Barnevernsklienter i Norge 1990 - 2005.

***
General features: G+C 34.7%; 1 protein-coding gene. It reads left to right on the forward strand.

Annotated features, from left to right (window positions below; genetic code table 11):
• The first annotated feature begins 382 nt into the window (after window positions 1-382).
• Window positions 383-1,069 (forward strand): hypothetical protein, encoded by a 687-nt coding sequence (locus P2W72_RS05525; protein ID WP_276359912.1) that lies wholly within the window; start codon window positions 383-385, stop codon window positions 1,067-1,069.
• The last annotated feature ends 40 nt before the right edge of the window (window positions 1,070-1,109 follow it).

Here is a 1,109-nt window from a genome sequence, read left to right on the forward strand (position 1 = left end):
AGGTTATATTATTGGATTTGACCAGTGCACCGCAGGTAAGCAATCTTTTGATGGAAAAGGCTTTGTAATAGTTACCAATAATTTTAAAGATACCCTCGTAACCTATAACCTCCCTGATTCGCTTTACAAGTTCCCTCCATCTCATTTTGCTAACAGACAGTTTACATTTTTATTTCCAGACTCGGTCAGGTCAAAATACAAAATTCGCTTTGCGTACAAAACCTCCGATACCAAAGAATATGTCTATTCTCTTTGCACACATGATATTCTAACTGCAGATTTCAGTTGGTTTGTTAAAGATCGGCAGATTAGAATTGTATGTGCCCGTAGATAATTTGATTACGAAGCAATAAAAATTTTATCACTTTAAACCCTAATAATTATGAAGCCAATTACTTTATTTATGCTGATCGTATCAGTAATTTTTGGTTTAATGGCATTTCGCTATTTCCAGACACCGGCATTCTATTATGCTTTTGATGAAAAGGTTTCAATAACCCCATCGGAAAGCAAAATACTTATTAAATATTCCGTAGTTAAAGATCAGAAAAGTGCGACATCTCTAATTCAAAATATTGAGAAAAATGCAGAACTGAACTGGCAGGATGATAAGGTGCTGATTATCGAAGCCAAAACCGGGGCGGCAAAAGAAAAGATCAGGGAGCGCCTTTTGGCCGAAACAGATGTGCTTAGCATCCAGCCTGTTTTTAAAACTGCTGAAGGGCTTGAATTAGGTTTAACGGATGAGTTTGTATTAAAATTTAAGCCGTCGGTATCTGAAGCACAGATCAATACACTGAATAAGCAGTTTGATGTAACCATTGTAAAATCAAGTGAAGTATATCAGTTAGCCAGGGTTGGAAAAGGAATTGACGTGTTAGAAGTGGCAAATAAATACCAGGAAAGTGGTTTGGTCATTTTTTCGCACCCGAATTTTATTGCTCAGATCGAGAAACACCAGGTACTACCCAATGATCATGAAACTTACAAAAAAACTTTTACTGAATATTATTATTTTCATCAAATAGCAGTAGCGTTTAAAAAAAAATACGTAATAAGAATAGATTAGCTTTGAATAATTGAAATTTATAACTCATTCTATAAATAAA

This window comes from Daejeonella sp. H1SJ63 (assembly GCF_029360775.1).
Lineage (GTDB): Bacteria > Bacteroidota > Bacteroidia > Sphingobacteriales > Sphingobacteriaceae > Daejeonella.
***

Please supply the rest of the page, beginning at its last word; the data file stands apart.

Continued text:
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This report presents some results from a register data study of Norwegian child welfare clients. We focus mainly on their outcomes as adults concerning education, income, social benefits and employment. We also present some results about the duration of different child welfare careers. Further, we present some analyses of the timing of intervention and after care support. Methods Study population: The study population consists of all child welfare clients in Norway between 1990 and 2005. This constitutes a total of 120,986 former and present clients from 0 to 37 years of age. The data used is register data from Statistics Norway, and the design is longitudinal. The data file also consists of a comparison sample of 112,412 children and young adults who have not been in contact with the Child Welfare authorities. VariablesThe child welfare register contains the reasons for intervention, the types of interventions and who reported the case. These variables have been recorded each year. Other register data are also added to the file. These include among others, charges with crimes, social assistance, causes of death, disablement benefit, education, income, marital status and country background. Results Foster homes careers. We defined long-term foster care as placements that have lasted longer than 3 years. About 30 % of the foster care careers last 4 years or more.Adult outcomes. Former child welfare clients achieve lower education levels than their peers in the general population. They have also lower income and they are more often unemployed. More of the former clients receive social security benefits. After care support. After care support has increased from 500 cases in 1995 to more than 2000 cases in 2005. Multivariate logistic regression showed that former clients with after care support had 47 % higher odds than other clients to have achieved education beyond compulsory school level. They were also more likely to meet the criteria for a successful adult career. Early interventions. The results showed that clients with their first intervention as teenagers received more social benefits and were more often charged with a crime, than clients with the first intervention before school age. However, these results cannot explain the relation between timing of intervention and later careers. ConclusionsThe main conclusion from these analyses is that prior child welfare clients have more inferior living conditions than their peers from the general population. This is based on the following 5 indicators: education, income, social benefits, employment and health. From 1990 to 2005 the number of child welfare clients has accumulated to more than 120,000 individuals. This tells us that we are facing a serious problem and great challenge for society, to find ways to solve or remedy these issues. The report is written in NorwegianRapporten presenterer resultater fra analyser av registerdata om barnevern. Materialet dekker perioden 1990-2005 og består av over 120.000 tidligere og nåværende barnevernsklienter. Et sammenlikningsutvalg på 112.000 personer som ikke har vært i barnevernet, er også med i analysene. I tillegg til data om barnevern inneholder materialet bl.a. registerdata om siktelser for forbrytelser, bruk av sosialhjelp, dødsårsaker og ulike trygdeytelser.Resultatene viser at tidligere barnevernsklienter har dårligere levekår enn tilsvarende personer i totalbefolkningen. De har blant annet lavere utdanning, mindre inntekt, er oftere avhengig av sosialhjelp og flere er arbeidsledige. En viktig årsak til dette er at disse klientene har et mye dårligere utgangspunkt enn andre barn. Analyser av data om foreldrene viser dette. Bruk av tiltak som ettervern mens klienten er mellom 18 og 22 år, har økt fra 500 i 1995 til over 2000 i 2005. Om lag en tredel av klientene får fosterhjem som ettervernstiltak. Analysene viser videre at klienter som har fått ettervern, får høyere utdanning enn klienter som ikke fikk ettervern, og de får generelt en mer vellykket karriere som voksne.